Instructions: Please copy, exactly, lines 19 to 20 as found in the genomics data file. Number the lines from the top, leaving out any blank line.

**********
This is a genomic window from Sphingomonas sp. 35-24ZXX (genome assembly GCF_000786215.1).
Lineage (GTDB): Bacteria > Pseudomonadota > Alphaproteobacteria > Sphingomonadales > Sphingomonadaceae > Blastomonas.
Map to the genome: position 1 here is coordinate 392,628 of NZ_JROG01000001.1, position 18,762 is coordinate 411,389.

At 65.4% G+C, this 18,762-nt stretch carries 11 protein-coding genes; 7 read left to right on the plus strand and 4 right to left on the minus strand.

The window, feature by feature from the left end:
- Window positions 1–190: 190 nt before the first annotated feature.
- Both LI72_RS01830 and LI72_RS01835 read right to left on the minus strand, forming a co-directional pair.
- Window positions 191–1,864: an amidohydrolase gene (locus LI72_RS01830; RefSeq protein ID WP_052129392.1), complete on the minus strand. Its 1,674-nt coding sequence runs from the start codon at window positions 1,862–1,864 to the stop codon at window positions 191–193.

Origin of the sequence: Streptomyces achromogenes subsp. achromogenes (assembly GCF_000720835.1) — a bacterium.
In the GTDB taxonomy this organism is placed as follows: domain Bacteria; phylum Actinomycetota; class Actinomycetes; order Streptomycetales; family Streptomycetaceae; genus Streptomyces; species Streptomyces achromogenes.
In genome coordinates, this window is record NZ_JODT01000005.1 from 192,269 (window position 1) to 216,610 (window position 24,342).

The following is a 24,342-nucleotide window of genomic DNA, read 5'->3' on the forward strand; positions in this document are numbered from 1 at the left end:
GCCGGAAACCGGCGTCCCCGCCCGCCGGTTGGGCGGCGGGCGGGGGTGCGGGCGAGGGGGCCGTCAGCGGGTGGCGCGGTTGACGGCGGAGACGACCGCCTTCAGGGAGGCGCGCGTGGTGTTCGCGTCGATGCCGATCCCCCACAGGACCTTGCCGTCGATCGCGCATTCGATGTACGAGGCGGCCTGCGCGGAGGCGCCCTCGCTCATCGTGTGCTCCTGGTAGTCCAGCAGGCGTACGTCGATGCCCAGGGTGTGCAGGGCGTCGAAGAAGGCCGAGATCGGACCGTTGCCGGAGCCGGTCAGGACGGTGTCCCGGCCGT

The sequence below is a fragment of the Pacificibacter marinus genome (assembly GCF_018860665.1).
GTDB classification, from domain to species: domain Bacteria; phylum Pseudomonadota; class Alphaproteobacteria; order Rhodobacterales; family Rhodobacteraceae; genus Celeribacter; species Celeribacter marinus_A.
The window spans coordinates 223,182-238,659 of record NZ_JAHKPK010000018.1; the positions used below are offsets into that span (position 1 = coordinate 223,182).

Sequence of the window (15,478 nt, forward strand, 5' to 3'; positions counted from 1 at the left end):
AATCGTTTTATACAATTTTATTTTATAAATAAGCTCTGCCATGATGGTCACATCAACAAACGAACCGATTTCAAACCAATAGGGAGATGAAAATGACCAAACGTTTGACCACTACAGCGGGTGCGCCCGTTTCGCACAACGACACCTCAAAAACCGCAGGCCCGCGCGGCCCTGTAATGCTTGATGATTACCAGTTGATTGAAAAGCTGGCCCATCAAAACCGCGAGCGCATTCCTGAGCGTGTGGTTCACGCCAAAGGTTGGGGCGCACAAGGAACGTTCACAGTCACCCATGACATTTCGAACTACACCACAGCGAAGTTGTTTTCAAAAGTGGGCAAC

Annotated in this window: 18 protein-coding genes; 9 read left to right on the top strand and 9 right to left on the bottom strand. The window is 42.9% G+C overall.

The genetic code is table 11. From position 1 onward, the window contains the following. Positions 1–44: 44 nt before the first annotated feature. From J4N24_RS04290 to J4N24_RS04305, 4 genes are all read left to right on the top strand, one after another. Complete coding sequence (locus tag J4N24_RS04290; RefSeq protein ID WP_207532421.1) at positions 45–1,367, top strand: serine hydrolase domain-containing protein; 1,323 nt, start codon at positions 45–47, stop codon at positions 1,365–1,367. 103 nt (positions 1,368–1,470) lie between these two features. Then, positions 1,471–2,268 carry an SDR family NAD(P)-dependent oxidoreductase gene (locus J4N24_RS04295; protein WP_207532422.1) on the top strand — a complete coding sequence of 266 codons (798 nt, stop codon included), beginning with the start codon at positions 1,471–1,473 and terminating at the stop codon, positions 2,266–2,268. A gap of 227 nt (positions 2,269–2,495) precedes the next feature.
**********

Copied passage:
Annotated in this window: 18 protein-coding genes; 9 read left to right on the top strand and 9 right to left on the bottom strand. The window is 42.9% G+C overall.

The genetic code is table 11. From position 1 onward, the window contains the following. Positions 1–44: 44 nt before the first annotated feature. From J4N24_RS04290 to J4N24_RS04305, 4 genes are all read left to right on the top strand, one after another. Complete coding sequence (locus tag J4N24_RS04290; RefSeq protein ID WP_207532421.1) at positions 45–1,367, top strand: serine hydrolase domain-containing protein; 1,323 nt, start codon at positions 45–47, stop codon at positions 1,365–1,367. 103 nt (positions 1,368–1,470) lie between these two features. Then, positions 1,471–2,268 carry an SDR family NAD(P)-dependent oxidoreductase gene (locus J4N24_RS04295; protein WP_207532422.1) on the top strand — a complete coding sequence of 266 codons (798 nt, stop codon included), beginning with the start codon at positions 1,471–1,473 and terminating at the stop codon, positions 2,266–2,268. A gap of 227 nt (positions 2,269–2,495) precedes the next feature.